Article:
Friday, January 29, 2010

What Makes a Good Book (Part 2) by Marilyn Courtot

The following is the second part in a six part series written by CLCD President Marilyn Courtot. Aimed at reviewers and writers, we will be running a new part every month.

Type-Style and Placement

In my last entry, I discussed basic construction and illustrations. This entry’s focus is type style and the placement of type on the page.

Look at the book’s typeface. Is it readable? Usually a type style or font described as “simple sans serif” is recommended. That is a type style that does not have small lines to finish off the main stroke of a letter-to illustrate M (serif) versus M (sans serif). For youngsters leaning to read and write, the sans serif characters are easy to recognize and print. For all readers the important issue is whether the typeface is easy to read.

Next, is the type big enough or of a sufficient point size for young readers? The point size is the height of the font or typeface from the bottom of the descenders such as “q” to the top of ascenders such as “h”. Also, there should be sufficient leading (the vertical space occupied which determines the amount of white space between lines). Look at the track or amount of space between the characters. For most readers, characters that touch each other are more difficult to identify and recognize.

Finally, is the type clearly set off from the illustrations? Is there good balance? White space can help to focus on detail, and its importance should not be overlooked. Is there sufficient contrast between the text and the illustrations? For example, if the text is printed within an illustration, does it clearly stand out either against a lighter part of the background or is it placed in a white box within the illustration? If the latter approach is used, does it have a negative impact on the visual presentation of the art?

Use your own eyes and trust your judgment.

Marilyn Courtot
Publisher and Editor

Monday, January 18, 2010

That's No Childish Database by University of Maryland "Extern"

Have you ever wondered how those databases at our UMD library’s Research Port work? Among databases, Children's Literature Comprehensive Database (CLCD) is a role model.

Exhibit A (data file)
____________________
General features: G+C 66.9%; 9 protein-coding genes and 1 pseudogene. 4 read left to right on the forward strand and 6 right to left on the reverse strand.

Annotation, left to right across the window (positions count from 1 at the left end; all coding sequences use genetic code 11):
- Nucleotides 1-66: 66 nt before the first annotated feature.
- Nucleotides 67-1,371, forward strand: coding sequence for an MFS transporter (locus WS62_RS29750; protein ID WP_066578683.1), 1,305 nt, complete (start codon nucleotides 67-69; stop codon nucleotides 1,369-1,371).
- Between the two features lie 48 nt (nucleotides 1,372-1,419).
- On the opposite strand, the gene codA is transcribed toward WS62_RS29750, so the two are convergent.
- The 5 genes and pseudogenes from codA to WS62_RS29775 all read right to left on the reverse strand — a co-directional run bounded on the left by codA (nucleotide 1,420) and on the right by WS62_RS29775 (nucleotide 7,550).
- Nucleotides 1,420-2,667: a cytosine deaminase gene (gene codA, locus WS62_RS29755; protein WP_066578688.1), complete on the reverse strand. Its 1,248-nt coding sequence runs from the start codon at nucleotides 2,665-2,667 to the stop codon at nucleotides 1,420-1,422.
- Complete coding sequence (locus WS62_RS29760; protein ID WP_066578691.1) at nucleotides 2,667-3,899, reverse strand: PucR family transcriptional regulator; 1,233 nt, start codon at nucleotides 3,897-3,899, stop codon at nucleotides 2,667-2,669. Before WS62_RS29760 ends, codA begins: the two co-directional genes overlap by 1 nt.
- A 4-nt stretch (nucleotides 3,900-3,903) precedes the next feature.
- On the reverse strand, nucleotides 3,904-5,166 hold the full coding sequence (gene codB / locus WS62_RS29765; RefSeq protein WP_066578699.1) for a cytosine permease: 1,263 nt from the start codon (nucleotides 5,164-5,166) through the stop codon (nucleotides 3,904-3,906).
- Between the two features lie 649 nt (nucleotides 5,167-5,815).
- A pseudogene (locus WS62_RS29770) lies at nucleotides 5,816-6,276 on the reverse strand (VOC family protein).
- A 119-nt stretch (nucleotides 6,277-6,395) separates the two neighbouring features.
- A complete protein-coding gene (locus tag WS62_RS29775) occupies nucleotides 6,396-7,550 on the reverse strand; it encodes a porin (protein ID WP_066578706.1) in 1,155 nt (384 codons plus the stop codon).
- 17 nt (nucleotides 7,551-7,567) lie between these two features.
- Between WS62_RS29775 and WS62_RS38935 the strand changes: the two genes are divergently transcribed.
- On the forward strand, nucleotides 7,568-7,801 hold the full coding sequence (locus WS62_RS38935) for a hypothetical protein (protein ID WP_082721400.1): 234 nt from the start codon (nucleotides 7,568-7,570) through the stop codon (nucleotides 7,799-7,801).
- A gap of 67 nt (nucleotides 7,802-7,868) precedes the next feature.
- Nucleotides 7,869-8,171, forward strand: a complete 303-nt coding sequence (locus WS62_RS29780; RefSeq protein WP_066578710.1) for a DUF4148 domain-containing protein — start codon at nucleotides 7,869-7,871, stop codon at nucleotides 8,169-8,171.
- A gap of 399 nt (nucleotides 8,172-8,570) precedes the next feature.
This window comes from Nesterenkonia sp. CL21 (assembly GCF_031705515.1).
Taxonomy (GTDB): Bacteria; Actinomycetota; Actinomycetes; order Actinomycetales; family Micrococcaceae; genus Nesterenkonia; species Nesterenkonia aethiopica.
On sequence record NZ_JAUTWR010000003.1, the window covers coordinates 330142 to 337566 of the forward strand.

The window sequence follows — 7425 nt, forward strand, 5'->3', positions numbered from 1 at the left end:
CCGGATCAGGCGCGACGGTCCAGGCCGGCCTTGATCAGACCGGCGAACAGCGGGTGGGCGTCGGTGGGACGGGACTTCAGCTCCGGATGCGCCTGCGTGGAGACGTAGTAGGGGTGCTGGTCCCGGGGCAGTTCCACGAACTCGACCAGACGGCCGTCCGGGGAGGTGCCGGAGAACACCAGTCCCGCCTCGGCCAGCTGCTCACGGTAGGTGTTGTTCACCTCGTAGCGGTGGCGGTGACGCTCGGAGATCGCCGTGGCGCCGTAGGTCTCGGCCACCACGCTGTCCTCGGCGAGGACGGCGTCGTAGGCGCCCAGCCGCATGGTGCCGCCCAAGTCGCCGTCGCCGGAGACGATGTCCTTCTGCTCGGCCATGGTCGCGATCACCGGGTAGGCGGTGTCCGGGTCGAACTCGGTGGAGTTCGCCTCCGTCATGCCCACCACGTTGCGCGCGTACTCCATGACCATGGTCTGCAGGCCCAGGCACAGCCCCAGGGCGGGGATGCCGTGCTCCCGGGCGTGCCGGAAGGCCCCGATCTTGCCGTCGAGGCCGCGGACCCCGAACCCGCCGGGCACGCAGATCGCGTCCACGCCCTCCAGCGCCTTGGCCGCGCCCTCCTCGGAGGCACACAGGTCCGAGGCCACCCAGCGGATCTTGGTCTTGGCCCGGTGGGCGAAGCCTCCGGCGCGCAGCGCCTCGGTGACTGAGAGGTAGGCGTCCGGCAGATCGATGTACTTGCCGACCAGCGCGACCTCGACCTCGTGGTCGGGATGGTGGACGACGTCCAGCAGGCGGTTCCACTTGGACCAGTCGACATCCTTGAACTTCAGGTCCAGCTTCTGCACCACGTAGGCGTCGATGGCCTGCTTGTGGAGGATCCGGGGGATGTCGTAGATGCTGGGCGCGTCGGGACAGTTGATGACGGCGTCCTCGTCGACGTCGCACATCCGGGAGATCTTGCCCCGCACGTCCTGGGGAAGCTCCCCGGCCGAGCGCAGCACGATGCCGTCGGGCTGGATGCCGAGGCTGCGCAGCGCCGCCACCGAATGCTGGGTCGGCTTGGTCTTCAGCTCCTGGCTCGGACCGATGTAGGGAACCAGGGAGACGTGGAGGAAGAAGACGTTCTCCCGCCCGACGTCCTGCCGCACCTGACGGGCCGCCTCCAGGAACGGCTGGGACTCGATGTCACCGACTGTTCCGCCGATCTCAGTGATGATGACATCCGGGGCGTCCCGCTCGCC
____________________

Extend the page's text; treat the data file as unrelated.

CLCD is a rapidly-growing, indispensable resource for many librarians, editors, publishers, media specialists, professors, and students. Its database includes over two million MARC records. Records for books include the standard reference data as well as numerous reading levels (e.g. lexiles), awards that books have won, and reading lists. What's more, many entries feature book reviews that, for example, let teachers see what others think about a book before having students read it. To top it off, CLCD provides a free newsletter with notable developments in children’s literature, and a booking service to connect famous children’s literature figures with schools and other organizations. They do it all very well; with good reason, this October the School Library Journal wrote "CLCD deserves a solid A."

As a business major, I was especially interested in the inner workings of such a venture. Particularly, how could one approach the apparently astronomical task of setting up, maintaining, and expanding such a database? What sort of unexpected logistics issues would they need to surmount? How do they promote their product?

In my externship at CLCD, CLCD masterminds privileged me with such inside information, letting me learn from a number of their key figures. What I learned was eye-opening. I will mention a few salient points of my experiences.

The database is in a small-business format. Such a database need not be run by a multitude—thankfully. The lean nature of their business makes it far more flexible than a large corporation. If a change needs to be made in the website, it can be done without any bureaucratic hassle. Marilyn Courtot, the president of CLCD, showed me her approach to leading this kind of business. Their bookkeeper gave me flashbacks to my accounting courses as she guided me through their process of managing their incoming and outgoing funds.